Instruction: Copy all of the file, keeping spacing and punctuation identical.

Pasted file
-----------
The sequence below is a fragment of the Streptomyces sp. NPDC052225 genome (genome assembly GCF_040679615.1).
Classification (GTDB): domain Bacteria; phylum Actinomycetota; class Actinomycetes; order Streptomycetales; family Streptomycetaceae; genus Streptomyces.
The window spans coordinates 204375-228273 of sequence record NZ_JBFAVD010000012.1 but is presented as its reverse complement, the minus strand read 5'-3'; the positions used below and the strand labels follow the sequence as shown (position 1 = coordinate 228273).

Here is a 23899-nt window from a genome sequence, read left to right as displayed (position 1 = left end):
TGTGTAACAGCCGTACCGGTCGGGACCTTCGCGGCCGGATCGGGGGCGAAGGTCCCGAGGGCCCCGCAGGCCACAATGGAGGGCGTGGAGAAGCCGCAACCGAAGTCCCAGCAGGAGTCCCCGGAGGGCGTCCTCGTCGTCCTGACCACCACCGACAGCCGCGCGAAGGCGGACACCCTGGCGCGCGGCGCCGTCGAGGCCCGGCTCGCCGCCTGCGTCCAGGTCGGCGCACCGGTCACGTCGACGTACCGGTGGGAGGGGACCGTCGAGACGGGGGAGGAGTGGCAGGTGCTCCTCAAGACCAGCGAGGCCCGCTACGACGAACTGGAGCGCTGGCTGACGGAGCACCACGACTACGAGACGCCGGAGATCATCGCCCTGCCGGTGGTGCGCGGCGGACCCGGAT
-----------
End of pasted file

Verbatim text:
The sequence below is a fragment of the Streptomyces sp. NPDC052225 genome (genome assembly GCF_040679615.1).
Classification (GTDB): domain Bacteria; phylum Actinomycetota; class Actinomycetes; order Streptomycetales; family Streptomycetaceae; genus Streptomyces.
The window spans coordinates 204375-228273 of sequence record NZ_JBFAVD010000012.1 but is presented as its reverse complement, the minus strand read 5'-3'; the positions used below and the strand labels follow the sequence as shown (position 1 = coordinate 228273).

Here is a 23899-nt window from a genome sequence, read left to right as displayed (position 1 = left end):
TGTGTAACAGCCGTACCGGTCGGGACCTTCGCGGCCGGATCGGGGGCGAAGGTCCCGAGGGCCCCGCAGGCCACAATGGAGGGCGTGGAGAAGCCGCAACCGAAGTCCCAGCAGGAGTCCCCGGAGGGCGTCCTCGTCGTCCTGACCACCACCGACAGCCGCGCGAAGGCGGACACCCTGGCGCGCGGCGCCGTCGAGGCCCGGCTCGCCGCCTGCGTCCAGGTCGGCGCACCGGTCACGTCGACGTACCGGTGGGAGGGGACCGTCGAGACGGGGGAGGAGTGGCAGGTGCTCCTCAAGACCAGCGAGGCCCGCTACGACGAACTGGAGCGCTGGCTGACGGAGCACCACGACTACGAGACGCCGGAGATCATCGCCCTGCCGGTGGTGCGCGGCGGACCCGGAT